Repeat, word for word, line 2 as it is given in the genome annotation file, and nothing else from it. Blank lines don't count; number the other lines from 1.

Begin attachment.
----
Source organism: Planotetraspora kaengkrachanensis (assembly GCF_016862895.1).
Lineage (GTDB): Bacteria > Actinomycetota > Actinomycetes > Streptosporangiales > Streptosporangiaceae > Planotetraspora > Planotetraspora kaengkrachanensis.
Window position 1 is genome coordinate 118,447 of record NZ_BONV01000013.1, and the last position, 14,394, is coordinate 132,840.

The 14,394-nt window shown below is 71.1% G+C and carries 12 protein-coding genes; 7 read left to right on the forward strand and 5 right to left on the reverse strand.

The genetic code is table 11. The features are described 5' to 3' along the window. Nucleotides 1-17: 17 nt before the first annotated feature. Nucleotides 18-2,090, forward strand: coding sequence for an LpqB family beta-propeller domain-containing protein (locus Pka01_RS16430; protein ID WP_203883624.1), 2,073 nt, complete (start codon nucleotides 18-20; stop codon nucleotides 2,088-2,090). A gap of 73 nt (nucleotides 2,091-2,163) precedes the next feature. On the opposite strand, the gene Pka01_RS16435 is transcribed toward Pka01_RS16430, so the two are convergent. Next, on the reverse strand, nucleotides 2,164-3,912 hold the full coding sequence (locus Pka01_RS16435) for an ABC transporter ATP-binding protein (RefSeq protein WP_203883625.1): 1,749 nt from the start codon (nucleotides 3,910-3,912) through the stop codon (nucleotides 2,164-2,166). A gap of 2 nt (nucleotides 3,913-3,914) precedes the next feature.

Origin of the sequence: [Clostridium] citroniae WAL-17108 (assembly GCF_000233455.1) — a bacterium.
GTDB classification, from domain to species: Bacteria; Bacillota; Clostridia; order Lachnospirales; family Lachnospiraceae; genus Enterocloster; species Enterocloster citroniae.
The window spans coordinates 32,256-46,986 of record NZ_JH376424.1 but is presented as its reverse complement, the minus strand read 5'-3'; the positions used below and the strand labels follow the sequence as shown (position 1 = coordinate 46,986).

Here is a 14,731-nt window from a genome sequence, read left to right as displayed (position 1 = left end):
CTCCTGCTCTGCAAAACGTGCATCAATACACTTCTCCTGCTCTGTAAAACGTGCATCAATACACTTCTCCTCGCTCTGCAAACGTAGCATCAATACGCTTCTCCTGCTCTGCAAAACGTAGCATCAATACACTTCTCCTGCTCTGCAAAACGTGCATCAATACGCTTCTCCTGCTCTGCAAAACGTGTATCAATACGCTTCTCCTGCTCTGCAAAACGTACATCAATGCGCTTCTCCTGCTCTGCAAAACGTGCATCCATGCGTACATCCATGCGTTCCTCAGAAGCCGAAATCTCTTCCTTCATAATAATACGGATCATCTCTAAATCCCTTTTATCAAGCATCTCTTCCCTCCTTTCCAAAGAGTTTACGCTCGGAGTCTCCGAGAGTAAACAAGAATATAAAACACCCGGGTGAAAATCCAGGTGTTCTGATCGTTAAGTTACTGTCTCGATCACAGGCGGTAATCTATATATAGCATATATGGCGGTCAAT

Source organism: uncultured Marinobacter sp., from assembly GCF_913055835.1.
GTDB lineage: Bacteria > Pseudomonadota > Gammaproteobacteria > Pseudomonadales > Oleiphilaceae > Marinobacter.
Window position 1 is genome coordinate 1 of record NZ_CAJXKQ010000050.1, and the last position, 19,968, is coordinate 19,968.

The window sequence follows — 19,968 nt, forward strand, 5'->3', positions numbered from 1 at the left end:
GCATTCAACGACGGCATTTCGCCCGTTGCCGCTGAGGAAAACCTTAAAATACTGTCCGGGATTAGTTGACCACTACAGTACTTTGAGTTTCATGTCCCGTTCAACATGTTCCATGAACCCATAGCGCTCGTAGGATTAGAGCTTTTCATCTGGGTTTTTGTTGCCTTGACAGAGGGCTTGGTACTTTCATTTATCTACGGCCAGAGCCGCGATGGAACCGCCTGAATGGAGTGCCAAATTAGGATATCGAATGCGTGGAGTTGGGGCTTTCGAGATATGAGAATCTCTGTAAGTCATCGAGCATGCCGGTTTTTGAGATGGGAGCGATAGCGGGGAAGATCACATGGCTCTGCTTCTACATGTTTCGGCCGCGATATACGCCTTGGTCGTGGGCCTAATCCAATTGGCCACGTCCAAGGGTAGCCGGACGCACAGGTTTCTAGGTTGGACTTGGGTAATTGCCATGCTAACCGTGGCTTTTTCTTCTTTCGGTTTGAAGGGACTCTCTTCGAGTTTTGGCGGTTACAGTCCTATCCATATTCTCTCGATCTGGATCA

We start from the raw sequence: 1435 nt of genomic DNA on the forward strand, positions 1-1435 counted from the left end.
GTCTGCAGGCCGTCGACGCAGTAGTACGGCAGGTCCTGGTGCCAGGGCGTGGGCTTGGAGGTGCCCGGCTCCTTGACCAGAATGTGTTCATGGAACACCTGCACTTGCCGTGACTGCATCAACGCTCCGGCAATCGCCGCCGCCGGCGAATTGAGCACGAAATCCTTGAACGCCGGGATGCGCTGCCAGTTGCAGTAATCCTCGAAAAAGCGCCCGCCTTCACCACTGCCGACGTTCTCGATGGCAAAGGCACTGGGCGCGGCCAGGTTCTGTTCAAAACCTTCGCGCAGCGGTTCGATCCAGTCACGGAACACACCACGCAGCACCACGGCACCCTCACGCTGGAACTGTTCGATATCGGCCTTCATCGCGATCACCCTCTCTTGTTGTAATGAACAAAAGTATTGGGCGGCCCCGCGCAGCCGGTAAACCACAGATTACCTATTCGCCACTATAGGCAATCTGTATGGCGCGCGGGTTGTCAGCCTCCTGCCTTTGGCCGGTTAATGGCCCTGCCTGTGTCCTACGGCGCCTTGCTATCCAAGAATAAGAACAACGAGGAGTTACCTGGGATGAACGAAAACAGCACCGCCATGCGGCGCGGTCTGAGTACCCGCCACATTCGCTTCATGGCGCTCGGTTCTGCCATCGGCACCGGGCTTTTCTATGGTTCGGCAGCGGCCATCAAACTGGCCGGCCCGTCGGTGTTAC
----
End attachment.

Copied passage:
Lineage (GTDB): Bacteria > Actinomycetota > Actinomycetes > Streptosporangiales > Streptosporangiaceae > Planotetraspora > Planotetraspora kaengkrachanensis.